The Tesla Model I leads the Italian BEV market in November

It was another bittersweet month for Italian car sales in November. With the rest of Europe leading the way in the transition to electric mobility, the continent’s fourth-largest car market has seen mixed signs for EV adoption. Tesla, taking a decisive lead in BEV sales, has helped to raise its share of the electric car market entirely and limit losses on an annual basis.

The latest official statistics for the Italian car market are out and tell a story in line with that of recent months. Overall car sales are on the rise, electric vehicle sales not so much. Over 121,000 cars were registered in November, up nearly 14% year-on-year (y-o-y) from less than 107,000 units in November 2021. Conventional ICE powertrains were steady, with gasoline at 26.9 % and diesel with 18.2% market share (a year ago they reached 26.8% and 19% respectively). Plug-in hybrids reached 33.6%, up from 31.3% twelve months earlier.

Battery electric vehicles (BEVs) recorded 5,162 registrations in November. After disappointing results in October, it was another month of subdued sales, down nearly 26% year-on-year from nearly 7,000 units in November 2021. It was also the second-highest monthly result of 2022 so far, after the June peak when pent-up demand was finally released as new incentives were launched. Full electrics thus reached 4.2% of the market share, far from the maximum of last year (6.5% in October 2021), but also among the best figures of 2022. However, this was not an organic result, because thanks to Tesla BEV – are avoiding another monthly debacle, something we’ll see on the chart below.

Plug-in hybrid (PHEV) powertrains have followed a completely different path than fully electric cars. With 6,698 registrations, PHEVs reached a 5.5% market share. That was up nearly 18% year-on-year from less than 5,700 units twelve months ago, when they captured 5.3% market share. The stark difference to BEV’s negative result confirms a multi-year trend that sees this bridge technology maintain its advantage over its uncompromising alternative. The good performance of PHEVs allowed total plug-in registrations to reach a 9.8% market share, the second best result this year, although nowhere near the 11.8% result achieved a year earlier.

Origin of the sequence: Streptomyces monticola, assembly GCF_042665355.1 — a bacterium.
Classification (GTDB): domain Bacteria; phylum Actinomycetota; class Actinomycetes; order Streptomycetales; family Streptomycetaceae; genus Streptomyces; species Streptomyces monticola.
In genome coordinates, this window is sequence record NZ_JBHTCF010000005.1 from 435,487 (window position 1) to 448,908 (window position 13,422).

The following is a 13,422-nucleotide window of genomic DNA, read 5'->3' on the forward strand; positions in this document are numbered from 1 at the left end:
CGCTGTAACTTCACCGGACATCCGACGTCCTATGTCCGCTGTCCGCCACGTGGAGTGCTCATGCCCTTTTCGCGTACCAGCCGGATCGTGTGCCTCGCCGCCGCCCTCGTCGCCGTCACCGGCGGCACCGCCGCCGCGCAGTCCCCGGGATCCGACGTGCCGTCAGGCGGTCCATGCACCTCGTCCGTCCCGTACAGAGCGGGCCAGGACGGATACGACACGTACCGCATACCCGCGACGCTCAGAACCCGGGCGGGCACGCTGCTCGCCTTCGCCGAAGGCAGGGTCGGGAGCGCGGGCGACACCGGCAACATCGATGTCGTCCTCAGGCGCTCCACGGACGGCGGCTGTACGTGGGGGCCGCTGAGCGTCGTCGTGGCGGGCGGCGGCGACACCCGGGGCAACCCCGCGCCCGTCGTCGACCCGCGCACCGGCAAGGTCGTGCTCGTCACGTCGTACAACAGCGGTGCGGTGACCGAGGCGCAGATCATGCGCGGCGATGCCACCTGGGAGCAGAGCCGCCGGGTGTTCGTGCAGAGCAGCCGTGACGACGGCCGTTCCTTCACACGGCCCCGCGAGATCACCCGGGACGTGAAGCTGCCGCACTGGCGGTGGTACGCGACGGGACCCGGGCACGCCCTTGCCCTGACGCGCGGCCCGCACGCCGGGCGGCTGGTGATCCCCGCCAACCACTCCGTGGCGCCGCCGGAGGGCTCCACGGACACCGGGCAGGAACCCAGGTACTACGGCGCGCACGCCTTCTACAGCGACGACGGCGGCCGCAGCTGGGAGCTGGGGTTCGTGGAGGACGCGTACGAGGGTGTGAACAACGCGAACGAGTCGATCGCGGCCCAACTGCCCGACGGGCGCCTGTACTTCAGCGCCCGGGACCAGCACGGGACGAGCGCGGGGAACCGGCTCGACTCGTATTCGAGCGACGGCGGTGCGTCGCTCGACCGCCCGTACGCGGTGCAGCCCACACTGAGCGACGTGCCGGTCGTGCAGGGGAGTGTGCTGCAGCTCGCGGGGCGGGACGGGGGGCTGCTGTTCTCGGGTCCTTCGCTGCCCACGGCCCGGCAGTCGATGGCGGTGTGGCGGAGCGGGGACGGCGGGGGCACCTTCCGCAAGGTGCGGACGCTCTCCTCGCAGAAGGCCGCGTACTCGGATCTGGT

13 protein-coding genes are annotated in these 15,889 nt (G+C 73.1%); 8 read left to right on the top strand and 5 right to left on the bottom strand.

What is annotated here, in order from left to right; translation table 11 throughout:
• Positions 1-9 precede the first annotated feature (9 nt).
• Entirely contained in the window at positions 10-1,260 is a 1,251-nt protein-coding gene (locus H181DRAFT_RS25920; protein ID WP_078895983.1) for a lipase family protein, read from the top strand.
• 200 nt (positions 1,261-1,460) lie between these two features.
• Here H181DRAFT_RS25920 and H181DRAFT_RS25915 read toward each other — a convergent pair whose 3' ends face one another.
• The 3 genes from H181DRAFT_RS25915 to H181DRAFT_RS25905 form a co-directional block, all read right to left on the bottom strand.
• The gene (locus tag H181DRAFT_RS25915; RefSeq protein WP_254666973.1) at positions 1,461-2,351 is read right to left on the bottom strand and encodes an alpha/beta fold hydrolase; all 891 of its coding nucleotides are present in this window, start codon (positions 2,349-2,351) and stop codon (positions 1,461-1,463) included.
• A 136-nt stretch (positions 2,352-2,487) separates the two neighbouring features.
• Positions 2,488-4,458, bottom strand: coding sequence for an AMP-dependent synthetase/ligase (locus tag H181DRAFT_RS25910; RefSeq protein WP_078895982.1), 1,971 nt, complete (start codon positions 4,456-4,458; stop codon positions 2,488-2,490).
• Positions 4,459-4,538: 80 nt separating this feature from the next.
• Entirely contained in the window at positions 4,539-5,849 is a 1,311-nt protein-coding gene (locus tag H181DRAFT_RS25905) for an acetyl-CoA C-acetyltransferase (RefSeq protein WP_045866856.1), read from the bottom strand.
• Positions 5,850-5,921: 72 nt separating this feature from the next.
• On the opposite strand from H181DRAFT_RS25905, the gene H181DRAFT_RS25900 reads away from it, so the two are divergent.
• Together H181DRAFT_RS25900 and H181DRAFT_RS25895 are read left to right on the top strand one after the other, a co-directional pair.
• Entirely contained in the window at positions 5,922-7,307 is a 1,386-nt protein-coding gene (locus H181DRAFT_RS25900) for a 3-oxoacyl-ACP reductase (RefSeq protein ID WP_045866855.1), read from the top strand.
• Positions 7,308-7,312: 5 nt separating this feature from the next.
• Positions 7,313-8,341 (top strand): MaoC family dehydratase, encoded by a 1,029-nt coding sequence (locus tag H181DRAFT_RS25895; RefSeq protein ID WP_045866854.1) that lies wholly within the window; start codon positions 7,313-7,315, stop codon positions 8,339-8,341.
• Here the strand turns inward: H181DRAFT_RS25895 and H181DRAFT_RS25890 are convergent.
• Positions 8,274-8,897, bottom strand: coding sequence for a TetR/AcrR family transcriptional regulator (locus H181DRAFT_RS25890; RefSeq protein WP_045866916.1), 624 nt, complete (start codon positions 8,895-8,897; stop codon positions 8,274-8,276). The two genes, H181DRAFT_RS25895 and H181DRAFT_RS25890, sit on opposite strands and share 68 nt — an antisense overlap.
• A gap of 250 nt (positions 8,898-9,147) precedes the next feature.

In this month of mixed signals, the monthly top 10 BEV chart shows one clear winner in a sea of ​​stunning results.

With a stellar performance, the Tesla Model I blew away all the competition by coming out on top with 1,008 registrations (the I’s best monthly tally ever), in what looks like a repeat of its recent September feat — except this wasn’t the end of the quarter. It’s clear that the increase in Berlin gigafactory production, together with a relatively attractive price (the base version costs over 7,000 euros less than the base Model 3) supports Tesla’s increasingly difficult mission in the Italian market, which raises the question of how much more could be sold if only they qualified for incentives like most other BEVs.

By a long way, the little Smart ForTwo followed in second place, with 471 registrations, less than half the number of the Model I. The Fiat 500e completed the podium with a meager 396 registrations, a long way from its previous peaks and a string of dismal performances in recent months. More compact models followed, including the once-promising Dacia Spring — in fifth position with 351 registrations — which keeps missing high, untapped potential due to production constraints and the brand’s apparent focus on other European markets.

German C-segment siblings, the VV ID.3 and Audi K4 e-tron also made token appearances in the lower ranks of the list, the only models besides Tesla’s Model I to break the usual dominance of the A- and B-segments over the Italian market. The most notable absence from the chart was Tesla’s Model 3, once a strong contender for monthly podium positions but currently sidelined by a 20% year-over-year price increase that suppressed demand. This lull could only be resolved when Tesla’s factories (including Berlin?) start producing the much-vaunted revamped Model 3, with fewer components (and an updated battery?) paired with a more attractive price to bring back the lost mod.

As the new high-end BEV models continue to struggle to break through the difficult barriers in the Italian car market (with the exception of the Tesla Model I), the main Italian mini BEVs are unable to make a positive difference and instead contribute to the weakening sales scenario that has now consolidated over the months . The extreme sensitivity of the Italian market to price means that only well-executed models with the right price will meet with success and create sustainable, long-term demand. It seems like a paradox that the top SUV of the D-segment shows the way. Will lower-priced automakers take note?


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